A long time ago here at Nordoff Robbins we made a publication about: ‘How high do you need to jump?’ in terms of evidence. So if you’re going to a local services manager in a community mental health system they’re probably not that worried about academic evidence about the effectiveness. They’re more concerned whether people will actually turn up to this, and whether they will sustain their engagement with it. So there are different kinds of evidence for different situations.
And the other side of it is that the RCT stuff is necessarily quite individualistic. It tends to focus on improvements or lack of improvements in individual people in relation to specified symptoms for example. And that’s why we’ve got quite, quite solid pieces of evidence now around music therapy for people with autism, or people with schizophrenia and things like that, or depression.
What I think a lot of the people who want to use music therapy in their services are interested in, is not just music therapy as a kind of medical, clinical intervention, they’re more interested in what we call the ‘ripple effects’ of music therapy. So you may spend a day working in a school with five individual children or a couple of groups or something, and it’s kind of the ‘ripple effect’ beyond the session that people are often quite excited about. So for example, there’s quite a well known video on our website, it’s been on social media a lot, of a young girl in a school in Yorkshire making music with her music therapist, and they’re both sort of sat at the keyboard. And this girl is really directing the music therapist, really taking charge, and for her that’s unquestionably a really positive experience because she’s someone who doesn’t get to take control of other people very much at all because of her situation in life. However, the benefits go beyond her, because the benefits are for the staff of the school, who get to see her in a very different context, so this is not a child who simply needs care and lots of physical attention. This is a child who can be creative and imaginative and surprising. It’s important for her parents as well to be able to see that their child is really thriving given the right conditions. So it’s that kind of rippling out, and hopefully it changes the way staff work with that child.
This has been part of the articulation of community music therapy – the recognition that music therapy doesn’t stay in its private box down the end of the corridor, preferably in a soundproofed room. But actually there are real benefits to the fact that music leaks out, it goes through walls. And of course music is also to do with people’s sense of identity and community. I know that having worked a lot in a community mental health environment, that people take the music and do something with it for themselves. So people start conversations around the music they love. People start making compilation CD’s for each other and things like that. So we need to be careful, I think, not to fall too deeply into the music therapy as an individual intervention hole, because the reality is even if we talk about it in that way, that’s not what actually happens. I think I’ve gone some way from your question now.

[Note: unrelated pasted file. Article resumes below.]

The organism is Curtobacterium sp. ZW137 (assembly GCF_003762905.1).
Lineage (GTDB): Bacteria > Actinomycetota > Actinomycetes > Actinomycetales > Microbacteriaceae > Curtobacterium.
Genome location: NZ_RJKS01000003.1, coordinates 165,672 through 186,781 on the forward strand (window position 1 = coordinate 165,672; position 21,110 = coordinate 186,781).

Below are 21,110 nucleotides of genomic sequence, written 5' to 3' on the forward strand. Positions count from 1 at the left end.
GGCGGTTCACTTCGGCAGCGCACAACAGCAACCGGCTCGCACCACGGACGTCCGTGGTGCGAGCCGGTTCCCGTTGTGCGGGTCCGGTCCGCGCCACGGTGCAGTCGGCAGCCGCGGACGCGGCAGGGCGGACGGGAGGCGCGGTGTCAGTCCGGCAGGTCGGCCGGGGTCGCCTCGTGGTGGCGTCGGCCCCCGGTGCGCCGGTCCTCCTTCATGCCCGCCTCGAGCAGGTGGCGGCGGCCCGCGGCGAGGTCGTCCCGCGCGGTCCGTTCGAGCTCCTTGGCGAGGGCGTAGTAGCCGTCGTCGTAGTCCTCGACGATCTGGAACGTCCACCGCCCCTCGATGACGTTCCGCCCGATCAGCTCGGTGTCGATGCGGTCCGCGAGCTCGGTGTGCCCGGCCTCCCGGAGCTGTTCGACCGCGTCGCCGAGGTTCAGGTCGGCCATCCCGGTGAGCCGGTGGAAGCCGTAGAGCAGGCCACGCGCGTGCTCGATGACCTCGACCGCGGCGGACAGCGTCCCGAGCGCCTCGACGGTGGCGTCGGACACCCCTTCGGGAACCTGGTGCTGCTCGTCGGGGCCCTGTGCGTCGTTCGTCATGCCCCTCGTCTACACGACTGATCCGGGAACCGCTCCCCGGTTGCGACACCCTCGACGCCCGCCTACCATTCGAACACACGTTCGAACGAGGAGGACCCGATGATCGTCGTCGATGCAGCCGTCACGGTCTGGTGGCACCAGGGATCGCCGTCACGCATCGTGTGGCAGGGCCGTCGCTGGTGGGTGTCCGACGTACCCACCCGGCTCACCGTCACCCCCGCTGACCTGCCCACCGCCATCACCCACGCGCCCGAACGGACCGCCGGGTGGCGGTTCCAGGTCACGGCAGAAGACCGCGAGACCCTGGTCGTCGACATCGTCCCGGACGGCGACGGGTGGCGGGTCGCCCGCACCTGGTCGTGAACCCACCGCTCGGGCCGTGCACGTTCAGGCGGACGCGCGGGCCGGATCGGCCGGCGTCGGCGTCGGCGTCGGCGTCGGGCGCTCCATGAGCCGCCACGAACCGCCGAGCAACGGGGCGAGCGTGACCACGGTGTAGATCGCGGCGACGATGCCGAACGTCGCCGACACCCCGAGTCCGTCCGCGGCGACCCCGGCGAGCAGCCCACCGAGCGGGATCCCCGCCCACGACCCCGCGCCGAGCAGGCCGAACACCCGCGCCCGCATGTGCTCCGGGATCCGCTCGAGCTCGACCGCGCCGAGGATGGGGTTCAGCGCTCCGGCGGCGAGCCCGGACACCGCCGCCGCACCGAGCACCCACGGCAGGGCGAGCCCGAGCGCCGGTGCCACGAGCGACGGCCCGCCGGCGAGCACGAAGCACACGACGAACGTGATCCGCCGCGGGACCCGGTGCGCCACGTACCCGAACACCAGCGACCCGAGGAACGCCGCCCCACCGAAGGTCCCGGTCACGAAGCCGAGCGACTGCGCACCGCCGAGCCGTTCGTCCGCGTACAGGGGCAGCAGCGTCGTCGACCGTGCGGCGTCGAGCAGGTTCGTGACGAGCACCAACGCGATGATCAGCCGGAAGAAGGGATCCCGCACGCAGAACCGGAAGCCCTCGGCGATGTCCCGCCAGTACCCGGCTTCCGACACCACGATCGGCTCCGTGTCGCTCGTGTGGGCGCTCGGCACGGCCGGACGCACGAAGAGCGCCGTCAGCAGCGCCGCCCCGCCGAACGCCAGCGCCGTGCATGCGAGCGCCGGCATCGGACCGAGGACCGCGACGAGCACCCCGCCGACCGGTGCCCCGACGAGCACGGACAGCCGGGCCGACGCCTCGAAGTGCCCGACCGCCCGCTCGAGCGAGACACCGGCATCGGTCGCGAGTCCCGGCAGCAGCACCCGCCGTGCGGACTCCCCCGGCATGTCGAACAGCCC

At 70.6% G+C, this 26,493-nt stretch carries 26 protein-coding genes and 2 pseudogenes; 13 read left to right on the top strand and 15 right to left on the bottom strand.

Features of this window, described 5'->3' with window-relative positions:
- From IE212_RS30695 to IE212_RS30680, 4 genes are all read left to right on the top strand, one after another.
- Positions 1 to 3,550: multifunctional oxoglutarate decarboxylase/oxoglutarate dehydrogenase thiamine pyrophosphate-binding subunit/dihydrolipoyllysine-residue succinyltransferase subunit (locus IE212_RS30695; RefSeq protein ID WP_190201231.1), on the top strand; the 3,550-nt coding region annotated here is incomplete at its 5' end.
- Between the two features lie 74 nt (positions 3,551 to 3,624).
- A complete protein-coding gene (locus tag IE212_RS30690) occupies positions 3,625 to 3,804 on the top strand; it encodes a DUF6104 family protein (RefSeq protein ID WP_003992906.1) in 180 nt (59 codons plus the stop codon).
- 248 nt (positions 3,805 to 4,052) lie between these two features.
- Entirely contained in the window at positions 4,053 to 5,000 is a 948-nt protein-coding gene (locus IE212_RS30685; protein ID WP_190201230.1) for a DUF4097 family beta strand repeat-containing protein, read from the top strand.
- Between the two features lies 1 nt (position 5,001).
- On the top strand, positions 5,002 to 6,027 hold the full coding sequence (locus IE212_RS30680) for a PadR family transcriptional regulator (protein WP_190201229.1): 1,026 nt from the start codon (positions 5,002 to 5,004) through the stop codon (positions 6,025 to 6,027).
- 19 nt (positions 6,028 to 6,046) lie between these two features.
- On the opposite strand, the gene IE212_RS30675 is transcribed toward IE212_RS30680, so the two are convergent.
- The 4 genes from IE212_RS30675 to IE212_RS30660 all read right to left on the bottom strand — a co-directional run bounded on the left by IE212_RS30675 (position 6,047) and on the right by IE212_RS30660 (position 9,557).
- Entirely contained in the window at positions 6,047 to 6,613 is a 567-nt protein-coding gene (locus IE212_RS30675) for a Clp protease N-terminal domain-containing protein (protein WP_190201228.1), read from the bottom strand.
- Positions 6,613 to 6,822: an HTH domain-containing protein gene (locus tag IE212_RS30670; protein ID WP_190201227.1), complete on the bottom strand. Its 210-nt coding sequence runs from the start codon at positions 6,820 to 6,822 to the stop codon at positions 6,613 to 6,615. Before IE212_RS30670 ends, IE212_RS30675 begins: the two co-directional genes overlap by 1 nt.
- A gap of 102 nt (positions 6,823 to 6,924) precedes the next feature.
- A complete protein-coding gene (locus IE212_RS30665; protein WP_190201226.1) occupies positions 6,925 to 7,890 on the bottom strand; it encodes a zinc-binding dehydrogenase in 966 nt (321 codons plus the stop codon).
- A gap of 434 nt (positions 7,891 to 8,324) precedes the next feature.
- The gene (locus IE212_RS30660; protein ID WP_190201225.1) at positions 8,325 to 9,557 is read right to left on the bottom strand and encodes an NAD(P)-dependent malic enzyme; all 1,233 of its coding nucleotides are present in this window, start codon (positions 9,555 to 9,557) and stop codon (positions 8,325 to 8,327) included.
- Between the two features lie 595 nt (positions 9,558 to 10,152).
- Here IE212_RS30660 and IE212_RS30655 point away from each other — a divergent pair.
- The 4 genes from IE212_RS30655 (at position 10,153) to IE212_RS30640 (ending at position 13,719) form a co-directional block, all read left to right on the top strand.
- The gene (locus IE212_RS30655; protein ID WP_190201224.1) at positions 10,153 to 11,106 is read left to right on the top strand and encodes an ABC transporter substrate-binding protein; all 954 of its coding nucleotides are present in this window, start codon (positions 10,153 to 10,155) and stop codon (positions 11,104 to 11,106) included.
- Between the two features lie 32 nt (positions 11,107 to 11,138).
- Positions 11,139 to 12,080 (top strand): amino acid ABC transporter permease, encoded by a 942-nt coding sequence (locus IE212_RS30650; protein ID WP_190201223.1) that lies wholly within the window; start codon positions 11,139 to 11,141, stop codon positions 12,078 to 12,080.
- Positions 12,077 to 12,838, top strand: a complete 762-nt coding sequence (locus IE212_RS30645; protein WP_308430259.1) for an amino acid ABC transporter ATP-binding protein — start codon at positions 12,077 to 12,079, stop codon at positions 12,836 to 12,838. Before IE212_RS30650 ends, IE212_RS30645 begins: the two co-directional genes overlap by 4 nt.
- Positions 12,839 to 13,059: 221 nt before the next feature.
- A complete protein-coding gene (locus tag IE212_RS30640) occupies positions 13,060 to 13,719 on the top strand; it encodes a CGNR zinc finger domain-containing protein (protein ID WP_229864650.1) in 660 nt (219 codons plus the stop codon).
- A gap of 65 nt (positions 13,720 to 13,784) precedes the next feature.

AH: No, no it’s really important and really interesting, and I’d kind of like to ask you more about your training – although we hadn’t intended to – but I suppose it’s just asking for a reasonably quick answer to what could be a complex question. In your training, do you split up the training into areas of need or challenge, so you mentioned autism, would you have a strand of training that says this is what works for someone on the autistic spectrum, and this is what you would do in that moment with that person?
SP: I know what you mean. It’s a really good question. I suppose there are two answers to it. The first is, because it’s regulated by the HCPC they have a list of things that all the approved courses must contain. And specific teaching around things like autism is on that list. So yes, there are seminars which are specifically about music therapy for people with autism. And within those we would get music therapists to share their experiences of working with people with autism. Hopefully we’d be able to show some recordings of music therapy with autism. There’s a lot of kind of classic, historical work of people with autism as well, and we’d also bring in perspectives of people with autism on music therapy so there’s various people with autism who’ve written and spoken about their experiences with music therapy, and those are very useful too. However, it’s not: ‘OK, so you’ve got a person with autism in front of you, and this is what you do’. I would say that the course as a whole is an attitude towards working musically with people so, How do you make music with another person? And how might that be useful or not for them? What is it about being human that makes us need musical companionship from another person? And we all do. Someone with autism is no less a complex, all-round person than anyone else. It’s simply that when you work with someone who autism you need to have some awareness of what their particular challenges might be, what their particular difficulties might be in terms of participating in music making but also taking the, sort of grasping the potential offerings of music. So why might it be more difficult to join in a group improvisation for someone who’s autistic? Why might it be more difficult for someone to write a song with you? But equally, why might it be really useful for someone to do that? So those are questions you’d ask in terms of everyone you ever work with, including people who don’t come with ready-made labels. So it’s kind of their awareness, and their sensitivities, and their knowledge in relation to their conditions, but also teaching them that this extraordinary thing of making music with someone is a huge privilege and you have to work with each person as they come.